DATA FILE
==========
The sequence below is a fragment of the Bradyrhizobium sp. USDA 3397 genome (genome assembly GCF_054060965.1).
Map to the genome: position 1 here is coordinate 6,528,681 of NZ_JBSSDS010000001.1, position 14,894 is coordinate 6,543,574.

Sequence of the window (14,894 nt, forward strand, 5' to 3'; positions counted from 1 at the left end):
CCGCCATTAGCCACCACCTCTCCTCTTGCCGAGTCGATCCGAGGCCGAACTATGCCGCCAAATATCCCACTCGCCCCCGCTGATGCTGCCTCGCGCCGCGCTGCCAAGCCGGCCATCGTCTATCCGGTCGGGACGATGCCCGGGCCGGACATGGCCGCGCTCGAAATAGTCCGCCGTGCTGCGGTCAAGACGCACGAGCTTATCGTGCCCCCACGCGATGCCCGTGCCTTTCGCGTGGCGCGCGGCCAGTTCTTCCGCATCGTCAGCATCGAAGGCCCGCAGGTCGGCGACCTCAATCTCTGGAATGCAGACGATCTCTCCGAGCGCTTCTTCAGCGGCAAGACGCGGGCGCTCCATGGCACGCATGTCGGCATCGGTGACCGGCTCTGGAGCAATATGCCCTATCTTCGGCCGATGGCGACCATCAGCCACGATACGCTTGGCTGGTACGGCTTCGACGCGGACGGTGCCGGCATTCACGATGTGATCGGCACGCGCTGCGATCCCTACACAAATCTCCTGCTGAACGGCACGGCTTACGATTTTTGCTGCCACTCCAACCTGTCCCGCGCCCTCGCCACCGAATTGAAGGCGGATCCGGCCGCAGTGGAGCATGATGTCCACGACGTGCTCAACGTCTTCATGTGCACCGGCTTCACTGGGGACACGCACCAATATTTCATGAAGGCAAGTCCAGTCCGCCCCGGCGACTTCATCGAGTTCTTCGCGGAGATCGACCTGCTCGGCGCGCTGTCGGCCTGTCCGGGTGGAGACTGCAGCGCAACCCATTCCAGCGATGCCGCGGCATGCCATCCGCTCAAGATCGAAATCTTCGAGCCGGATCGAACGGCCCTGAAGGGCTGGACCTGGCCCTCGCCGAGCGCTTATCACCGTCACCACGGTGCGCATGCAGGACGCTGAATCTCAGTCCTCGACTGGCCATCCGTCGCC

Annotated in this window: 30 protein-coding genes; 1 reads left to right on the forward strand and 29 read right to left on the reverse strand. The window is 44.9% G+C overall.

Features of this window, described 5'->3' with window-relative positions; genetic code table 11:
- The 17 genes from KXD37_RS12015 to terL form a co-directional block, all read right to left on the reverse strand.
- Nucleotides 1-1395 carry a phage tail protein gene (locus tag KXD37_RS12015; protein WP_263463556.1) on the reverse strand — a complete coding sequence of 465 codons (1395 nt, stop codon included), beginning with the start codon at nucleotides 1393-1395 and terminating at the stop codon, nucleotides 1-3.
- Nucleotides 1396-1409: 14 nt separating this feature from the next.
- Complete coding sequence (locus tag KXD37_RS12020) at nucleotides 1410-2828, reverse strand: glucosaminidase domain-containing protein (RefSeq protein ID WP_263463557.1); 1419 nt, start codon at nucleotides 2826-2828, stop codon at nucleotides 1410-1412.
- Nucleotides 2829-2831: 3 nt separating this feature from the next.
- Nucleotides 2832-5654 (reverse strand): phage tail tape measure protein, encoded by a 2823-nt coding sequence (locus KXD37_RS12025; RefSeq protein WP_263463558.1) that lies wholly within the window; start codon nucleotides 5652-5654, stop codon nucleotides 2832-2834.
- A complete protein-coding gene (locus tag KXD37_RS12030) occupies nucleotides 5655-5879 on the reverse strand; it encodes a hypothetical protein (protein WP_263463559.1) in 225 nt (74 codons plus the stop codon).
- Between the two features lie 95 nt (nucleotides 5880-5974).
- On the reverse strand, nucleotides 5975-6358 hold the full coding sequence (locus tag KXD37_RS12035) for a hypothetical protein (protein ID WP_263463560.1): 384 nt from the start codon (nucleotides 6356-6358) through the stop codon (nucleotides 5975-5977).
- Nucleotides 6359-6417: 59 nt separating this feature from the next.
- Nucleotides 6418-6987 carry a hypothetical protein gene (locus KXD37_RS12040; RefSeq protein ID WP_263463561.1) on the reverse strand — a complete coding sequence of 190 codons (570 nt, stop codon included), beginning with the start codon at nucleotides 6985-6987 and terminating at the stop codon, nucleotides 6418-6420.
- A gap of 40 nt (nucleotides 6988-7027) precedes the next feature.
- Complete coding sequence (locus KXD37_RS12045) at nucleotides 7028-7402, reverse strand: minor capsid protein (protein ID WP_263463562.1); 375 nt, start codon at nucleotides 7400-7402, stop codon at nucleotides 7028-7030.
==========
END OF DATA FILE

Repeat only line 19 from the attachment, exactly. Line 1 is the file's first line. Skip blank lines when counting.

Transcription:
- Complete coding sequence (locus KXD37_RS12045) at nucleotides 7028-7402, reverse strand: minor capsid protein (protein ID WP_263463562.1); 375 nt, start codon at nucleotides 7400-7402, stop codon at nucleotides 7028-7030.